Blood cancers

Atrial fibrillation link to ibrutinib highlights urgent need for guidelines


There is a “clear and pressing need” to improve the management of patients with chronic lymphocytic leukaemia who develop atrial fibrillation as a result of ibrutinib (Imbruvica) treatment, Sydney experts have claimed.

Haematologists Professor Stephen Mulligan and Professor Christopher Ward, with electrophysiologist Dr David Whalley and pharmacologist Professor Sarah Hilmer, said it is essential to document and follow up all patients who develop AF on treatment, regardless of whether it is symptomatic or asymptomatic.

The need for more data and better treatment guidelines reflects the fact that up to 40% of patients discontinue ibrutinib because of AF. The related clinical challenges of rate control, anticoagulant stroke prophylaxis and bleeding risk are complicated by multiple drug interactions.

Professor Mulligan and his colleagues wrote a commentary in the British Journal of Haematology on a separate review of 56 ibrutinib-related AF cases, including six identified at the Peter MacCallum Cancer Centre in Melbourne.

Although 15 cases had a history of prior AF, all the patients were in sinus rhythm when they commenced ibrutinib at the standard dose of 420 mg/day.

AF emerged a median of 3.8 months after starting treatment, and in 75% of cases it occurred within a year.

Three patients developed severe cardiac failure, which was fatal in one case, one patient had a stroke, and eight non-thrombocytopenic patients had grade 3-4 bleeding events, ranging from gastrointestinal haemorrhage to cardiac tamponade and intrapulmonary haemorrhage.

AF was classified as grade 3-4, being symptomatic and/or requiring urgent medical intervention, in 23 cases.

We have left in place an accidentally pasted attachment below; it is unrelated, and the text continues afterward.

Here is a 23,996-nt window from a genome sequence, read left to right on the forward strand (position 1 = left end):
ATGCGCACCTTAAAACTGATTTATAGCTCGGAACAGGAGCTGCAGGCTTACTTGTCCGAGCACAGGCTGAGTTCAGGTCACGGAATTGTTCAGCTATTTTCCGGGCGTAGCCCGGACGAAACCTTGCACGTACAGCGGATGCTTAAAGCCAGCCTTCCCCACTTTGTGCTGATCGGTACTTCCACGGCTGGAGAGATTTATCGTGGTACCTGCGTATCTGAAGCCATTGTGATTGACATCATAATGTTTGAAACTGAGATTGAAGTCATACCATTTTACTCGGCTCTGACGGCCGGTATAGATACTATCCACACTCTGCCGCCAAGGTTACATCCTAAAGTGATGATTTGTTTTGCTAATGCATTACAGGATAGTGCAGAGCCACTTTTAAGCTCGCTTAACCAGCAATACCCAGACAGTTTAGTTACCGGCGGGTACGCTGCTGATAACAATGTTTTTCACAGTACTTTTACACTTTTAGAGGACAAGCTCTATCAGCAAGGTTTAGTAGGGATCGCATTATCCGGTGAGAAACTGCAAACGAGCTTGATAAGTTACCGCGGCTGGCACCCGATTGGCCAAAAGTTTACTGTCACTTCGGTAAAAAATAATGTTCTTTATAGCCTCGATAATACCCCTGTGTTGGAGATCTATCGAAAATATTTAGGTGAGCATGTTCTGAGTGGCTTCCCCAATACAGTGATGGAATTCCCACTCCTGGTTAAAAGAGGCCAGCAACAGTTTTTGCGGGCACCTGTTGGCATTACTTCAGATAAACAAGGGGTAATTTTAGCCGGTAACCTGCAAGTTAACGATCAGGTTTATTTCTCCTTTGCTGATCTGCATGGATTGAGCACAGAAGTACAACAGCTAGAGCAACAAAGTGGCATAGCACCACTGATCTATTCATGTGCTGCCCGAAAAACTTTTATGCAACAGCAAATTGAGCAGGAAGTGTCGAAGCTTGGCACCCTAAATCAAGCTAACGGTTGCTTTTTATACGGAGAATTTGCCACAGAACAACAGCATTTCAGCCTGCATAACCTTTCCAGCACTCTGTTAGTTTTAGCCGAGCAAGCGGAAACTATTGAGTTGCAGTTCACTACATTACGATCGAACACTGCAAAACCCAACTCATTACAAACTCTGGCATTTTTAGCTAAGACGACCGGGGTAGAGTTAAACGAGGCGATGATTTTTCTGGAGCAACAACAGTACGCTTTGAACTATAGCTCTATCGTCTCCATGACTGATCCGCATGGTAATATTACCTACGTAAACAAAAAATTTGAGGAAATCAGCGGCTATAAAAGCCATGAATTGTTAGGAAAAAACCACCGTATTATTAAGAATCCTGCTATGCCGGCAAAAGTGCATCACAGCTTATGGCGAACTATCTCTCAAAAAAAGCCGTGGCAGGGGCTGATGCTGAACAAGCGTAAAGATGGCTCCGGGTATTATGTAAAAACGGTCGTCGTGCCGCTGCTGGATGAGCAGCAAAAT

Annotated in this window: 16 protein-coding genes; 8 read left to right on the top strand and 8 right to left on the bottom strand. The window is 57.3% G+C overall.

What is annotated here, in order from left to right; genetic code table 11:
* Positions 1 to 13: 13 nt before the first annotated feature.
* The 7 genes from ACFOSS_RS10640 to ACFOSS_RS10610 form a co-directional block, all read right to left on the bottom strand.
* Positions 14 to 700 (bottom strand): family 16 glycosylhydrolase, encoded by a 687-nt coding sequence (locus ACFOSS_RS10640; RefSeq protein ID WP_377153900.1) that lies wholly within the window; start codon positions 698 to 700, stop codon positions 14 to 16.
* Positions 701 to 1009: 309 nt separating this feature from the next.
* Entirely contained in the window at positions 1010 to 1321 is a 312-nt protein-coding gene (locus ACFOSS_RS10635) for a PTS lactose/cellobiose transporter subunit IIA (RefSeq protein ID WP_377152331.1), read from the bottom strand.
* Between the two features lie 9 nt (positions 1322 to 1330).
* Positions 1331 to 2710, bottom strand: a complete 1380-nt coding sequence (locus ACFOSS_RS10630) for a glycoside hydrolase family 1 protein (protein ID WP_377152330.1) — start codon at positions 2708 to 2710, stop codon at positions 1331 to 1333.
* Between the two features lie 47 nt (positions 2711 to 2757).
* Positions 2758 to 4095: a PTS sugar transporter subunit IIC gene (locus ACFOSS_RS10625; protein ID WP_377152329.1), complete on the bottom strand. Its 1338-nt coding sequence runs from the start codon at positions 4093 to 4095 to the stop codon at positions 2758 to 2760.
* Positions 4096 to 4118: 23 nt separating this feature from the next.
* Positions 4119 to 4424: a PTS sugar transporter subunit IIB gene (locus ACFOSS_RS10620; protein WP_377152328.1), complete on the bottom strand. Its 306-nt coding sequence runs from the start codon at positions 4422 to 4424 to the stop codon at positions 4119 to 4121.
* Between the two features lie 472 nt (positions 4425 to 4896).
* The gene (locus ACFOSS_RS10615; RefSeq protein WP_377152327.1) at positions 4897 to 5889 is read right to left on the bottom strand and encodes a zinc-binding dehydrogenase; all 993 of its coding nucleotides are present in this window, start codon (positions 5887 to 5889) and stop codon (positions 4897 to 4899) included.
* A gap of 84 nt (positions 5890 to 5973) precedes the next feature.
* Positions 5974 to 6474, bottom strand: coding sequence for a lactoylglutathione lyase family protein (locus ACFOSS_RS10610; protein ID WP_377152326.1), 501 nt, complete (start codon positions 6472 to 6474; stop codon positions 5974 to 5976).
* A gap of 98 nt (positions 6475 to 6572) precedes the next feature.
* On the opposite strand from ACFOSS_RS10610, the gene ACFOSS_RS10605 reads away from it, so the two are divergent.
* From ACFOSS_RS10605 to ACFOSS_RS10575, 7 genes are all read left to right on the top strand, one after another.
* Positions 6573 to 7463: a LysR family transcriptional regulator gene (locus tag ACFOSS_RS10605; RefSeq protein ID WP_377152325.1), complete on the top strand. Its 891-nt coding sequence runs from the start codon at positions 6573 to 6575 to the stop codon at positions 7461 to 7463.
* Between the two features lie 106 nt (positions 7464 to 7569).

“AF was persistent in 35 of 56 cases despite treatment,” wrote the international research team that included Constantine Tam from the Peter MacCallum Centre. “Ibrutinib was permanently discontinued in 26 cases.”

Even though the cases occurred in major research centres, there was a very inconsistent approach to management with highly variable anticoagulation regimens and a range of treatments aiming for AF rate or rhythm control.

“Increasingly, physicians less experienced in its use will prescribe ibrutinib,” they said.

“We believe this highlights the urgent need to establish clinical practice guidelines, in collaboration with expert cardiologists, haematologists, oncologists and clinical pharmacologists.”

Longitudinal long-term follow-up of large populations with CLL receiving ibrutinib is also needed to determine thromboembolic and bleeding risk in this population.

“Our study… highlights the critical need for collaborative management of such patients with an expert cardiologist,” they said.

“Any pre-disposing or precipitating factors (eg hyperthyroidism, infection, electrolyte disturbance, ischaemia, heart failure or valvular disease) should be identified and corrected, if possible.”

As outcomes after cessation of ibrutinib are poor, it is desirable to continue therapy, whenever possible, they concluded.

 

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